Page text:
The Undergraduate Council at UC Davis rejected a proposal to suspend admissions to the Textiles and Clothing program Feb. 15. The program is currently undergoing a review by the Academic Senate’s Undergraduate Instruction and Program Review Committee (UPR).
The Textiles and Clothing program is part of the College of Agricultural and Environmental Sciences (CAES) and heads two majors: textiles and clothing and fiber and polymer science.
The program offers a number of classes for both graduate and undergraduate students. The division offers students the opportunity to earn a bachelors, masters or Ph.D. It is unique for a college program and the only one of its kind in the entire UC system, according to the Textiles and Clothing website.
“The unique strength of our program derives from disciplinary expertise in areas ranging from fiber chemistry, polymer science and textile engineering to consumer psychology and cultural studies as well as its interdisciplinary perspective on commodity-relevant issues,” the Textiles and Clothing website states.
Former graduate student in the Textiles and Clothing division, Margot Bennet, attributes her success in finding a job as a production assistant now to her time in the program.
“What I think is so extraordinary about our department is that we represent the importance not just of clothing but of textiles and the range of textile applications,” Bennett said in an email interview. “Textiles cross over with the agricultural sector, the chemicals industry among others, and have roots in the California economy. I think having a strong academic research program textiles is a no brainer and where better than at UC Davis?”
The range of topics covered in the program also allows for research to be conducted on an international level. The program is part of the National Textile Center, which is a federally funded university-research and graduate-education consortium.
“We have conducted research that has benefited hospitals, firefighters and fire safety; agricultural workers including pesticide applicators and customs workers, and as such have contributed to the public good on a state, national and global level,” Bennett said.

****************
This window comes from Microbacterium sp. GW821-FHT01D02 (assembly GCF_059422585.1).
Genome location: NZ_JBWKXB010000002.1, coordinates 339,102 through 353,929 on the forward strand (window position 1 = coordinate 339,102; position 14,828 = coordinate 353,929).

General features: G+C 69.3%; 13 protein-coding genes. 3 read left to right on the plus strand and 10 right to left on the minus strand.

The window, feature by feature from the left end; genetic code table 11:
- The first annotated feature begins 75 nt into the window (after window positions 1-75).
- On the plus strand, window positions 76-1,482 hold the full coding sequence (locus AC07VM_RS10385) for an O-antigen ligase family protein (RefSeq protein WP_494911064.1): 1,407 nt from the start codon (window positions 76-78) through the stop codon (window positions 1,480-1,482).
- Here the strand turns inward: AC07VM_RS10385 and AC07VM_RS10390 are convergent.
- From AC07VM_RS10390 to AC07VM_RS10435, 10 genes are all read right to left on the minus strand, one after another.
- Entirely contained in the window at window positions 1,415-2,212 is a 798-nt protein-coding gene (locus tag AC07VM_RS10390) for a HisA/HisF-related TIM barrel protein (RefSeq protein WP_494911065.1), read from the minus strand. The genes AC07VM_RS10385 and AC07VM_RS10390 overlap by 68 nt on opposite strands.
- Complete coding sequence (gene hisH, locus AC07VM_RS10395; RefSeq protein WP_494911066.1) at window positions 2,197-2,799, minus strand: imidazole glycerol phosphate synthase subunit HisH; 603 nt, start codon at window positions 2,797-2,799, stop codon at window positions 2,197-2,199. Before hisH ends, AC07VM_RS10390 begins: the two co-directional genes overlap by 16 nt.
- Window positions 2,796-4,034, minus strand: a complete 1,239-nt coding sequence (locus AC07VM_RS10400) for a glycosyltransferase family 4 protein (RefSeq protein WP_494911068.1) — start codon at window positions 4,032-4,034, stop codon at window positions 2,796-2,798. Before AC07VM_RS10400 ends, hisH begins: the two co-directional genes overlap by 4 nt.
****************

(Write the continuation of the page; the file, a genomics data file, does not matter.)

This is the second year in a row that the Textiles and Clothing division has been selected by the College of Agricultural and Environmental Sciences to possibly have its admissions suspended.
Concerns about the program brought to light in 2009 included the division’s small size and small number of faculty, as some were worried it would not be sustainable at UC Davis. Similar concerns about fewer amounts of students and faculty as well as lack of adequate lab space in a time when resources are limited were echoed by the UPR in 2012, sparking a motion to suspend new admissions to both majors in the Textiles and Clothing program.
“Funding is complicated with different types of money coming in at different times,” said department chair Margaret Rucker in an email interview. “Funding has been very much reduced lately due to the financial difficulties being experienced here in California.”
According to Tom Kaiser, Executive Assistant Dean of Administration in the College of Agricultural and Environmental sciences, the state general funding budget for the textiles and clothing department this year is $889,035. The college of agricultural and environmental sciences received $78,867,151 in state budget funding this year with a $1,720,000 reduction.
As of now, the Textiles and Clothing division is not in immediate danger of being shut down.
“At Friday’s Undergraduate Council meeting, we considered and rejected a proposal to suspend admissions to the major. We did the same thing last year, at which time we called for an expedited review of Textiles and Clothing,” said Matthew Traxler, Undergraduate Council chair, in an email interview. “Currently, there is no plan to either close the major to new students or to shut it down.”
If a proposal to close the majors altogether is ever suggested in the future, the process for closure will still not be simple.
“The formal process makes it possible to disestablish a major, but not without broad consultation and agreement or without careful planning so as to minimize the negative impact on current students, staff and faculty that could otherwise accompany a closure,” said Bruno Nachtergaele, Academic Senate chair, in an email interview. “A lot of thought, effort and resources go into creating and running a major. We cannot be cavalier about the process to disestablish one.”
LAUREN MASCARENHAS can be reached at email@example.com.